- According to Derigiotis, it’s all about learning by doing.
- The FBI Internet Crime Report Center received a complaint from the victims.
According to authorities, a couple in Troy, New York, was allegedly scammed by two persons who contacted them over WhatsApp and Telegram. Scammers claimed to earn a lot of money by exchanging Bitcoin for their victims. Several Bitcoin transactions and six weeks later, they’d lost $44,000 on websites that turned out to be a scam.
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As a result of their investments, the victims were informed their accounts were “frozen” until they paid a service charge of 13 percent, according to police. The FBI Internet Crime Report Center received a complaint from the victims once they learned they had been duped.
User Has Complete Control
Not only is a crypto scam becoming more popular because of its rising worth, but the user has complete control over the money, which is kept in a digital wallet—not influenced by markets, inflation, or the handling of a financial institution. In addition, this implies that if anything goes wrong, one is on their own.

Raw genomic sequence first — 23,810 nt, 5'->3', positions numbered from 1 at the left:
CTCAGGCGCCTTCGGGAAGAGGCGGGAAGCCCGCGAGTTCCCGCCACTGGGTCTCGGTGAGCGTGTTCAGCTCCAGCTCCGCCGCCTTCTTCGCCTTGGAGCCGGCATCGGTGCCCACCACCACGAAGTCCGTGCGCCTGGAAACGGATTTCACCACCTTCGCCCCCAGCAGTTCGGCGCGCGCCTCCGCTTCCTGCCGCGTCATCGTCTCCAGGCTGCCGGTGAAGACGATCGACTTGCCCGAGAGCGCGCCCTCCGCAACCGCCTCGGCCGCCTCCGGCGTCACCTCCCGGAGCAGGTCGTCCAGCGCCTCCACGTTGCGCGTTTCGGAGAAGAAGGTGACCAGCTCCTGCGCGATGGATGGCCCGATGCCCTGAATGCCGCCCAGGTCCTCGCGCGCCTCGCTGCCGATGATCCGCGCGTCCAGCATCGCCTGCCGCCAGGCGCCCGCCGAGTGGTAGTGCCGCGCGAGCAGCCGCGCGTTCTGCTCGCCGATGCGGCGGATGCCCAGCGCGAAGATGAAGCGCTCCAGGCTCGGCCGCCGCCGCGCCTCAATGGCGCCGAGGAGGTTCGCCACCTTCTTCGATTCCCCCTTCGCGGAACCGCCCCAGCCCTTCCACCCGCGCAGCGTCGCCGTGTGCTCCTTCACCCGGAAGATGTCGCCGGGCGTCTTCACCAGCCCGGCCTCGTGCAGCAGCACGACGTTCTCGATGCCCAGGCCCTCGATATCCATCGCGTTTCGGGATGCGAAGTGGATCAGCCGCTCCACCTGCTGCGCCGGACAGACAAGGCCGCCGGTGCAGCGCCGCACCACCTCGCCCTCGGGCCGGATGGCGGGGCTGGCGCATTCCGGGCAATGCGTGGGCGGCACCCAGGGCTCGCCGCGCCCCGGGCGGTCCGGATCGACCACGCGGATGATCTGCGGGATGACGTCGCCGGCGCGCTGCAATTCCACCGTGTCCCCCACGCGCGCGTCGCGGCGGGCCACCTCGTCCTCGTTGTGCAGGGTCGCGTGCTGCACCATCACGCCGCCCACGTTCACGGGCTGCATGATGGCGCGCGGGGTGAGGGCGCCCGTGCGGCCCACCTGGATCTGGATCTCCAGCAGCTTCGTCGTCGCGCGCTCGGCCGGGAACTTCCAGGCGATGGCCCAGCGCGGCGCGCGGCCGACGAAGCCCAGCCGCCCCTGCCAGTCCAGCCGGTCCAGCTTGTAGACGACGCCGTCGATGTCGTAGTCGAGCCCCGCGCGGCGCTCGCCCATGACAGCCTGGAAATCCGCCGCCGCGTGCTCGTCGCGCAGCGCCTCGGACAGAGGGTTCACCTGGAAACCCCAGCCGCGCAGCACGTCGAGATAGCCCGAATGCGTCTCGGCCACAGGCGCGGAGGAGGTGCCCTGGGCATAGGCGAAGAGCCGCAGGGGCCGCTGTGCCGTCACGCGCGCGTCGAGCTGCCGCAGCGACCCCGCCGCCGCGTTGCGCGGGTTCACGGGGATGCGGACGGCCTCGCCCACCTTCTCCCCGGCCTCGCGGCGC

For the Troy couple and other victims of crypto frauds in 2020 and 2021 who together lost $80 million, this is the end of their hopes. According to Derigiotis, a cyber-risk specialist at Burns & Wilcox, only spend what you are ready to lose while also providing some warning signs that you are likely to be scammed.
As Derigiotis put it:
“What it boils down to is, you need to know who you are working with, their credentials, their history, their resume, their pedigree they have.”
In addition, he claims that there is no certification to operate with crypto money at this moment, so you must have communication other than the internet, discover their credentials, corporate affiliation, and track record. According to Derigiotis, it’s all about learning by doing.
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